Monetary policy based on optimal control theory involves designing policy to reduce these gaps, bearing in mind that the cost of deviations must be minimized. The recalibration of monetary policy is the result of a sophisticated evaluation of policy outcomes.

In a recent paper, William English, head of the Fed’s Monetary Affairs Division, and his two co-authors extend Yellen’s optimal control policy framework to identify how monetary policy can be fine-tuned to deliver the best policy outcome.

These authors conducted simulations of a simplified Fed model with varying inflation and unemployment thresholds and assessed the policy outcomes. Their study concludes that lowering the threshold to 5.5% would more successfully satisfy the Fed’s dual mandate of full employment and price stability than the current 6.5% threshold.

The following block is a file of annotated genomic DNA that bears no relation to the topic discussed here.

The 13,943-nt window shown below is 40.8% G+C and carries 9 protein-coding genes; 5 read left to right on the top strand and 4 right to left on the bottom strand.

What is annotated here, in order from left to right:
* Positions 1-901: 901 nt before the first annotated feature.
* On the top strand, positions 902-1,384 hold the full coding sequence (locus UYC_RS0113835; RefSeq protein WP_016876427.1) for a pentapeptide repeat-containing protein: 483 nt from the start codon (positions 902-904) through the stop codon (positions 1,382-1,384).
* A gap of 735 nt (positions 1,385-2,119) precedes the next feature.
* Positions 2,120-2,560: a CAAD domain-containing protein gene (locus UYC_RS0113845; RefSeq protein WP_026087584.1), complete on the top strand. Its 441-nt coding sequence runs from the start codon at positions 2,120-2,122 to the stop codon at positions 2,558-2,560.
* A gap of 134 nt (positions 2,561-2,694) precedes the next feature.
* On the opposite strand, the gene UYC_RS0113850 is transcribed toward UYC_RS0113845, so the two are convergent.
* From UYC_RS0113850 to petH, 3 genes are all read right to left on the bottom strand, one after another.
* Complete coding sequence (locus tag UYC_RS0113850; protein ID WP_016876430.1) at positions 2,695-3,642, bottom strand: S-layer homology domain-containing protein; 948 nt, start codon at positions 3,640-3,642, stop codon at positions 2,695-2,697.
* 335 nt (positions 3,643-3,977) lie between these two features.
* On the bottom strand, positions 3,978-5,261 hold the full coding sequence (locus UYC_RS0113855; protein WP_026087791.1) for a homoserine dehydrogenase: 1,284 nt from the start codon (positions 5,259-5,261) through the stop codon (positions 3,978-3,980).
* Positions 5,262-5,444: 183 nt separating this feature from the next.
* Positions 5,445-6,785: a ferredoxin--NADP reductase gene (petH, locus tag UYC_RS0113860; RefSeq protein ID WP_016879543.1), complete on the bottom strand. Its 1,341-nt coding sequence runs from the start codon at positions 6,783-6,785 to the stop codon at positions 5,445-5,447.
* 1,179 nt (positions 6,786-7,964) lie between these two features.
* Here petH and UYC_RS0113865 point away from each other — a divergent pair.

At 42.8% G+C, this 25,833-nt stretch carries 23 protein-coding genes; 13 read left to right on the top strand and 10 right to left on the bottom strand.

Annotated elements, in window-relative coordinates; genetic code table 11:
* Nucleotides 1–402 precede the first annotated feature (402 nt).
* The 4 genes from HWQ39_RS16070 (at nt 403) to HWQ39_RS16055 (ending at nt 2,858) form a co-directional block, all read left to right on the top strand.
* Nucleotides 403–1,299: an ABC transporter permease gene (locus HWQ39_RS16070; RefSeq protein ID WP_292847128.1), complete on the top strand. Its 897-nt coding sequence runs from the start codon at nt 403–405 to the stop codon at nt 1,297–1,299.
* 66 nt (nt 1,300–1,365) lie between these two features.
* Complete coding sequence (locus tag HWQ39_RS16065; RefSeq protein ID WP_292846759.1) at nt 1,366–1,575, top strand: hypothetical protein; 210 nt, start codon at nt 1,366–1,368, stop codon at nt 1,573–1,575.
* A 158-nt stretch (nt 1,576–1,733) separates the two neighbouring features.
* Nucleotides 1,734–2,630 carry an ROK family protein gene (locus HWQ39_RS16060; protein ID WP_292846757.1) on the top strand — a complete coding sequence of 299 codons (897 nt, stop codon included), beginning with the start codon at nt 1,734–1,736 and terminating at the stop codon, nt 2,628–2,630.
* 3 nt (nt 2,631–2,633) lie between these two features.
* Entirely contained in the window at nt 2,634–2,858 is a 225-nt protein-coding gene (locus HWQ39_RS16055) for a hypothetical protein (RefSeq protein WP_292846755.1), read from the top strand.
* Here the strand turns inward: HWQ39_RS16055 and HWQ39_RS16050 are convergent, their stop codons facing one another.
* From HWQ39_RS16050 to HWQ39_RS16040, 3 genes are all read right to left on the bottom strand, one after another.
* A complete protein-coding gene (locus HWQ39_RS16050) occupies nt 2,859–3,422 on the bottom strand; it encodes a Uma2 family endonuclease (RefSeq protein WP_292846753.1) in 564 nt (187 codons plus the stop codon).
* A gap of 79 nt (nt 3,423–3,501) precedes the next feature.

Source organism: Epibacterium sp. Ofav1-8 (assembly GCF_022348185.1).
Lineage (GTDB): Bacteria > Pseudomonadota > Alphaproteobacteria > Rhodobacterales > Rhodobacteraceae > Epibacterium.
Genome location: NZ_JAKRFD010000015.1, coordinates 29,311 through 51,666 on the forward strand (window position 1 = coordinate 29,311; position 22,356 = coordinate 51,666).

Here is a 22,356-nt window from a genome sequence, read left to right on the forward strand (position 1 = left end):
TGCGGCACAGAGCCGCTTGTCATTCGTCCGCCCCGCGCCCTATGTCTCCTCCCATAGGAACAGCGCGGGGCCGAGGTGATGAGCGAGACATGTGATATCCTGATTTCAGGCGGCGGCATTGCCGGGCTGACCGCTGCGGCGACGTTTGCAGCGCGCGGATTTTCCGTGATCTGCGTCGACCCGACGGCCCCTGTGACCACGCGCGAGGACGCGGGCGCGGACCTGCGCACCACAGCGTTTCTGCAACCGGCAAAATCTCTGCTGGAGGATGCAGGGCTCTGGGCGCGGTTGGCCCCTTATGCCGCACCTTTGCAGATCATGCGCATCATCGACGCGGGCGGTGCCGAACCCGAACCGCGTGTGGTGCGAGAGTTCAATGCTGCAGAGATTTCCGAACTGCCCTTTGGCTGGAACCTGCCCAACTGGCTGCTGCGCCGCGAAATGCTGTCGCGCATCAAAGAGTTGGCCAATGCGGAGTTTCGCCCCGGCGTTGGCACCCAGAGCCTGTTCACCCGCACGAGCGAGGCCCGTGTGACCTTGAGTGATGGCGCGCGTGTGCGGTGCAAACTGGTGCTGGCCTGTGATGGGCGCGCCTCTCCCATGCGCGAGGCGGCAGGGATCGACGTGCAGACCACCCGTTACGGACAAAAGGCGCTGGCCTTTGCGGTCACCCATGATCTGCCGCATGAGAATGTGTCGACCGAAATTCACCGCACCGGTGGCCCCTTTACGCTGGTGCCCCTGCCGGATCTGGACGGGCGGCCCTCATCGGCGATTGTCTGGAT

They also note that the net benefit from lowering the unemployment threshold is greater than raising the inflation threshold. Admittedly, the study includes assumptions, and implicitly the unemployment rate is seen to be a longer distance from the Fed’s goal compared with the inflation target. The results of this study are a direct monetary policy recommendation, with caveats.

The minutes of the July 2013 FOMC meeting include a discussion about a lower threshold for unemployment and suggest that lowering it is within the realm of possibilities.

“… several participants were willing to contemplate lowering the unemployment threshold if additional accommodation were to become necessary or if the Committee wanted to adjust the mix of policy tools used to provide the appropriate level of accommodation.”

In terms of policy choices in the near term, there is concern within the Fed about the efficacy of asset purchases, and the FOMC is hard-pressed to have another tool at hand to provide accommodation as it approaches the current threshold. Strengthening forward guidance with a lower unemployment threshold is a suitable option on the road to normalizing monetary policy.

The current global disinflationary environment enhances the case for a move to a lower unemployment threshold. For all these reasons, a lower unemployment threshold looks increasingly likely.

© Northern Trust

© Northern Trust